Completing Translations

The default (English) files in your i18n folder should be considered a complete list of all the strings that should be translated.  You can find existing translated files at the Transifex OpenClinica Project site. The Transifex site includes tools to allow you to manage and conduct translations. Sign up to be a translator for your target language. Once approved you can upload translations or build them online using the Transifex tools.

Visit the i18n forum to share information on what you’re translating and ask others for help.

If you find your target language does not match with your OpenClinica version, run a diff to identify the changes so you do not need to start from scratch. Here are some free diff tools. Diff files for 3.1.3 are located here.

In order to complete a translation, you must translate the text to the right of the ‘=’ sign into your language.

DefaultCRF_attributes = CRF Attributes
esCRF_attributes = Atributos del CRD

Then save the file with your language extension. For example, if you are translating the strings into Spanish, you would add _es to the names of each of the 9 default files and save them as additional files. For example, would become Please make sure to keep the original default files in the i18n folder along with the translated files.

Do not change the contents of the default files. Note also there are some strings in the file which should never be translated. These are identified with an appropriate comment in each of the properties files.

Asian Languages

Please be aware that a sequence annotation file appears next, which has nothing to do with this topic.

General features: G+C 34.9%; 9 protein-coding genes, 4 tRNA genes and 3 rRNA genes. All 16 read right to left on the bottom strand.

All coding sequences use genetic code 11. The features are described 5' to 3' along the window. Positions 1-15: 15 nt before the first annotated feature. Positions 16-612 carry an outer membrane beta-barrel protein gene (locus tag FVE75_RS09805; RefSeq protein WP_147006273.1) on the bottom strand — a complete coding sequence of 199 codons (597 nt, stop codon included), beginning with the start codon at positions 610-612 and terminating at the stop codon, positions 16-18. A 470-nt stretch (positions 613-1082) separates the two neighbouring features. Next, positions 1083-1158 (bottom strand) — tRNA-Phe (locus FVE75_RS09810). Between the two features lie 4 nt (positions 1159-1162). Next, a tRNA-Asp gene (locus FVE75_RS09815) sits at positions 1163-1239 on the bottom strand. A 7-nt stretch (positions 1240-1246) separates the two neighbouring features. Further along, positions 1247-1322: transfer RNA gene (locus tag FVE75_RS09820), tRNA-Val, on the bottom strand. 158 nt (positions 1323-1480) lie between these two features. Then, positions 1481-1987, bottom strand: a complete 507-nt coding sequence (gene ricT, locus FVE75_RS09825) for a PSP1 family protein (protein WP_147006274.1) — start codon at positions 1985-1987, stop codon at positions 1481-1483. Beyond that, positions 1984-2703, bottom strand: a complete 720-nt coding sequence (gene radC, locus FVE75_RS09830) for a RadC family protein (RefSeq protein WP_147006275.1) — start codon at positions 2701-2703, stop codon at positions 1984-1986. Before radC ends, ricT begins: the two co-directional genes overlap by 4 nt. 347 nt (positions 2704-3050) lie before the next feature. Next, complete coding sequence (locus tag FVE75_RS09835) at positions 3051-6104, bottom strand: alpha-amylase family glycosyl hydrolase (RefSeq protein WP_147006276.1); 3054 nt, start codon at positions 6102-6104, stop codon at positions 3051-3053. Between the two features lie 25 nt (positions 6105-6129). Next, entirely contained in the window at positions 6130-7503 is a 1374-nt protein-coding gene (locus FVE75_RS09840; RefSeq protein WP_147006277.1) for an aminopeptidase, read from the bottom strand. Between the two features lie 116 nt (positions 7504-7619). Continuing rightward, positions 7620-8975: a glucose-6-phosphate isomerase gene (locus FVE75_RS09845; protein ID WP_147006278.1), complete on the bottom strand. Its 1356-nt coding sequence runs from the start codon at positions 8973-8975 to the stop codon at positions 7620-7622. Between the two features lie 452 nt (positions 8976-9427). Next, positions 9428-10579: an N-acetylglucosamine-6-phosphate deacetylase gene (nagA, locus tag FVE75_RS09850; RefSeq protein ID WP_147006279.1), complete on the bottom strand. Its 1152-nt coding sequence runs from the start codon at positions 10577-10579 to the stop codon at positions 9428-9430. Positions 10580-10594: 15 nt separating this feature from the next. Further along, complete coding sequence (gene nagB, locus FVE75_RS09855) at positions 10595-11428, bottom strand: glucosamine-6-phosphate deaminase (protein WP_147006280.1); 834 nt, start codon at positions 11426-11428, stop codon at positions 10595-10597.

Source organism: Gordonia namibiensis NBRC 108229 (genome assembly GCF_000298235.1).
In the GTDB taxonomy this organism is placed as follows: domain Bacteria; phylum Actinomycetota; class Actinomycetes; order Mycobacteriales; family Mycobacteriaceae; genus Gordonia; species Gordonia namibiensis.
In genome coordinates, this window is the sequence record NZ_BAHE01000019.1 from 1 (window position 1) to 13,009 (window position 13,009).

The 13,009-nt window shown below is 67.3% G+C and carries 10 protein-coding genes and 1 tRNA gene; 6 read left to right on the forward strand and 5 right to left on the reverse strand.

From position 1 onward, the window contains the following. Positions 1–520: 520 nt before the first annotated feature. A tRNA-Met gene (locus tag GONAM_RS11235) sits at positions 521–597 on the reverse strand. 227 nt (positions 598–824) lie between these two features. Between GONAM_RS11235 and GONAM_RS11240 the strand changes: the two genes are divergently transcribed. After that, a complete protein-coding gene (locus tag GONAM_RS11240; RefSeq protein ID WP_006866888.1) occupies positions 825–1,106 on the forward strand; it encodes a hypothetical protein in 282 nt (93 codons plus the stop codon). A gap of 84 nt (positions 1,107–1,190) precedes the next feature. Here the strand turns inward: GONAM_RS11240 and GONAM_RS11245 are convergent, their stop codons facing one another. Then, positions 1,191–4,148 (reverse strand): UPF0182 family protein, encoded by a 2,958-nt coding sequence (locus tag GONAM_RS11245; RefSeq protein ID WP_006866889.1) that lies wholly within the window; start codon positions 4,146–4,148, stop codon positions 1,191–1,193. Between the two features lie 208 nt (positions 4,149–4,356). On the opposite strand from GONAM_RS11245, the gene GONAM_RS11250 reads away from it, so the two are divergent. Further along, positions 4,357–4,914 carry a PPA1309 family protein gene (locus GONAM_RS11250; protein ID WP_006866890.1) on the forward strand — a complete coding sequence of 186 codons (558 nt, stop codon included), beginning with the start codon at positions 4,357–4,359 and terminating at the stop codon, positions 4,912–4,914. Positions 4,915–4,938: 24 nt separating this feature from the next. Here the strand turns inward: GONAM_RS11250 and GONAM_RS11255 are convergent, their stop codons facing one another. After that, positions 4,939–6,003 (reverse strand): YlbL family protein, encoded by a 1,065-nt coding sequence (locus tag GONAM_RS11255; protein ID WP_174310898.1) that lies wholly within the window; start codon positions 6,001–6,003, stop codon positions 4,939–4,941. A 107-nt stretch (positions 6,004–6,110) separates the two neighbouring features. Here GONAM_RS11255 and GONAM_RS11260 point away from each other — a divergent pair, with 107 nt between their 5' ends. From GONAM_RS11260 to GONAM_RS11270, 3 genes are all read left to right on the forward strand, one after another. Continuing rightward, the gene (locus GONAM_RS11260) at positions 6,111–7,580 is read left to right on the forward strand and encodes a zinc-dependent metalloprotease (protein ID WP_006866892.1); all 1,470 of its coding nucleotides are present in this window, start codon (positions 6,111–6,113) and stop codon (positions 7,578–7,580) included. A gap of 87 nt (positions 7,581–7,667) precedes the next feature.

Asian language translations are managed through GitHub rather than Transifex. Transifex does not seem to handle Asian language well. For example, you won’t be able to see human readable characters, and downloaded files will add an unnecessary back slash because it treats file encoding as Latin-1 while it should be UTF-8.

To contribute/update Asian language translations, please submit a pull request to the GitHub repository.

Character Encoding

If you are translating into a language that uses characters not found in Western Europe (specifically, outside the ISO-Latin-1 character set) you will have to save those characters as Unicode escape sequences. For example “” would be “u20AC”. To convert your translated text to Unicode escape sequences (Hex value), enter them into a converter such as brahan_converter and copy the strings. Be sure to save your original unconverted text in a comment, because the escape sequences are not editable.

Contributing a Translation

If you complete or improve one of the existing translations or create a new one, please consider sharing this back with the community! It’s easy, sign up the Transifex OpenClinica Project site and post your files there.

Localization of Date Formats and Calendar Widget

OpenClinica supports displaying date and time in localized formats via the date format settings in the file. By default dates are formatted in DD-MMM-YYYY in English, where ‘MMM’ is an alphabetical abbreviation for the month.